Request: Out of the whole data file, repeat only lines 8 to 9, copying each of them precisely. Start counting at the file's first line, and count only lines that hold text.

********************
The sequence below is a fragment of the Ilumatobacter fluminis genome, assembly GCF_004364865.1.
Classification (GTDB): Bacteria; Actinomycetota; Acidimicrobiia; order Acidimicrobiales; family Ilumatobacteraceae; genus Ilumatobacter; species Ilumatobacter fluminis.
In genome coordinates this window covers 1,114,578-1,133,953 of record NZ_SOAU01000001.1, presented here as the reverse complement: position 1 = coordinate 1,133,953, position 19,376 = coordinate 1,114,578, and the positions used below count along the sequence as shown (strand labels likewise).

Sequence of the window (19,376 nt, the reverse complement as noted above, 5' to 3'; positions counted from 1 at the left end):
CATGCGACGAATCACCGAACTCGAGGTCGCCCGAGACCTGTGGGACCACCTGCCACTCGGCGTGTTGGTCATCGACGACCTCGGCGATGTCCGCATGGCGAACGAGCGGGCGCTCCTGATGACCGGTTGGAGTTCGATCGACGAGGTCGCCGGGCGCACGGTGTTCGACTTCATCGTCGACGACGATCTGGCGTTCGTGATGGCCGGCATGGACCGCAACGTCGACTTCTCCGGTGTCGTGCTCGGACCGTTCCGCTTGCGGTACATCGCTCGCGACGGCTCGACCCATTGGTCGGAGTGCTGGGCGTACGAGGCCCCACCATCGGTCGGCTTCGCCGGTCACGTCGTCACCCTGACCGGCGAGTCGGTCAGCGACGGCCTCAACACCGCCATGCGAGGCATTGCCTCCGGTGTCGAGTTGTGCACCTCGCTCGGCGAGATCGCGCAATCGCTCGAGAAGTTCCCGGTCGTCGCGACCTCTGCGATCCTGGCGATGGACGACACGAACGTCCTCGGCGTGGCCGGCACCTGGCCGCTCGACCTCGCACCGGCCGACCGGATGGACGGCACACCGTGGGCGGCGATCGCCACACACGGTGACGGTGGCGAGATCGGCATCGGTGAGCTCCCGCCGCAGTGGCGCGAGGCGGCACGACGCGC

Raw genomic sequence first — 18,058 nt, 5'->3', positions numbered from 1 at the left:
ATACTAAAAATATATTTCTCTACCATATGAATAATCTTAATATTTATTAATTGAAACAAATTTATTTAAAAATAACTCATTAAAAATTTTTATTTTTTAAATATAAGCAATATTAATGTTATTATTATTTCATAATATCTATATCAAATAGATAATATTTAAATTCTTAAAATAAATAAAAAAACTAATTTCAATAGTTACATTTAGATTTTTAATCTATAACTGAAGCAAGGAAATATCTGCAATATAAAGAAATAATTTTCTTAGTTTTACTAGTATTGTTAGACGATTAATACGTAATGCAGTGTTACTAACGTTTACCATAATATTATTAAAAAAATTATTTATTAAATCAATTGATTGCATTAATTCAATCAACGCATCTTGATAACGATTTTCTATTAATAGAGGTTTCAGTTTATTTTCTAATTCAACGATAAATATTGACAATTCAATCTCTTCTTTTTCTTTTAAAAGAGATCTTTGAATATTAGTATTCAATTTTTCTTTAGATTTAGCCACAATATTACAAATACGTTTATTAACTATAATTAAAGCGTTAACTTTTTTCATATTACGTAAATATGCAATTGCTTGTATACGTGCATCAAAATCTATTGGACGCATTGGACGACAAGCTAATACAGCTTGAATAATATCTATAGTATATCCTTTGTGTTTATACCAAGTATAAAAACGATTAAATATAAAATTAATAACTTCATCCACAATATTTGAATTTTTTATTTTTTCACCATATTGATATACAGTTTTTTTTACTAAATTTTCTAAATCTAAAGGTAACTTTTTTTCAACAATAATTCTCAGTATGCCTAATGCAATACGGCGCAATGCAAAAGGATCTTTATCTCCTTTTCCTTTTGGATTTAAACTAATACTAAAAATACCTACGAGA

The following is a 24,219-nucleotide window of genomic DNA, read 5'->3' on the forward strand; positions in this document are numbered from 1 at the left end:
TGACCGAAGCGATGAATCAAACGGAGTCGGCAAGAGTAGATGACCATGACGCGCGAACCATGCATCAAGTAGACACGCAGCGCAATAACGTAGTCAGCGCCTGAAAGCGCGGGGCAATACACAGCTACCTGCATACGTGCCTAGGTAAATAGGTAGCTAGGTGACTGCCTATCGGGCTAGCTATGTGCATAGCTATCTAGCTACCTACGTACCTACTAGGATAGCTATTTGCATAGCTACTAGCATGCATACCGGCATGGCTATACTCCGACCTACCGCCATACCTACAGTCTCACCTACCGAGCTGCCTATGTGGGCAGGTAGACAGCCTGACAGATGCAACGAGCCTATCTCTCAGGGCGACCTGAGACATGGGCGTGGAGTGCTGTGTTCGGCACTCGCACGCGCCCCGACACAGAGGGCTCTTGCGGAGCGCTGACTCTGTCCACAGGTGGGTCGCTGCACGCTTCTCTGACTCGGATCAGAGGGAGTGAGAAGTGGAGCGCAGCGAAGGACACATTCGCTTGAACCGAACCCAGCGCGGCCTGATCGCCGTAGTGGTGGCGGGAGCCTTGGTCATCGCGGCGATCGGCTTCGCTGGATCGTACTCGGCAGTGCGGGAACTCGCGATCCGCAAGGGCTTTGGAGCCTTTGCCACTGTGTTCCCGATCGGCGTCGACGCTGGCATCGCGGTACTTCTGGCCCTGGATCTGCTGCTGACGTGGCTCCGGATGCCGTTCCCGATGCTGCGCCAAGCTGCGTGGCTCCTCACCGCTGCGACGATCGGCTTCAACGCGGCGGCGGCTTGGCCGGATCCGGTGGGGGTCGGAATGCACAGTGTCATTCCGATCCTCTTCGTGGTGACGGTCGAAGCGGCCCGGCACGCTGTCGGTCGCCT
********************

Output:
The following is a 24,219-nucleotide window of genomic DNA, read 5'->3' on the forward strand; positions in this document are numbered from 1 at the left end:
TGACCGAAGCGATGAATCAAACGGAGTCGGCAAGAGTAGATGACCATGACGCGCGAACCATGCATCAAGTAGACACGCAGCGCAATAACGTAGTCAGCGCCTGAAAGCGCGGGGCAATACACAGCTACCTGCATACGTGCCTAGGTAAATAGGTAGCTAGGTGACTGCCTATCGGGCTAGCTATGTGCATAGCTATCTAGCTACCTACGTACCTACTAGGATAGCTATTTGCATAGCTACTAGCATGCATACCGGCATGGCTATACTCCGACCTACCGCCATACCTACAGTCTCACCTACCGAGCTGCCTATGTGGGCAGGTAGACAGCCTGACAGATGCAACGAGCCTATCTCTCAGGGCGACCTGAGACATGGGCGTGGAGTGCTGTGTTCGGCACTCGCACGCGCCCCGACACAGAGGGCTCTTGCGGAGCGCTGACTCTGTCCACAGGTGGGTCGCTGCACGCTTCTCTGACTCGGATCAGAGGGAGTGAGAAGTGGAGCGCAGCGAAGGACACATTCGCTTGAACCGAACCCAGCGCGGCCTGATCGCCGTAGTGGTGGCGGGAGCCTTGGTCATCGCGGCGATCGGCTTCGCTGGATCGTACTCGGCAGTGCGGGAACTCGCGATCCGCAAGGGCTTTGGAGCCTTTGCCACTGTGTTCCCGATCGGCGTCGACGCTGGCATCGCGGTACTTCTGGCCCTGGATCTGCTGCTGACGTGGCTCCGGATGCCGTTCCCGATGCTGCGCCAAGCTGCGTGGCTCCTCACCGCTGCGACGATCGGCTTCAACGCGGCGGCGGCTTGGCCGGATCCGGTGGGGGTCGGAATGCACAGTGTCATTCCGATCCTCTTCGTGGTGACGGTCGAAGCGGCCCGGCACGCTGTCGGTCGCCT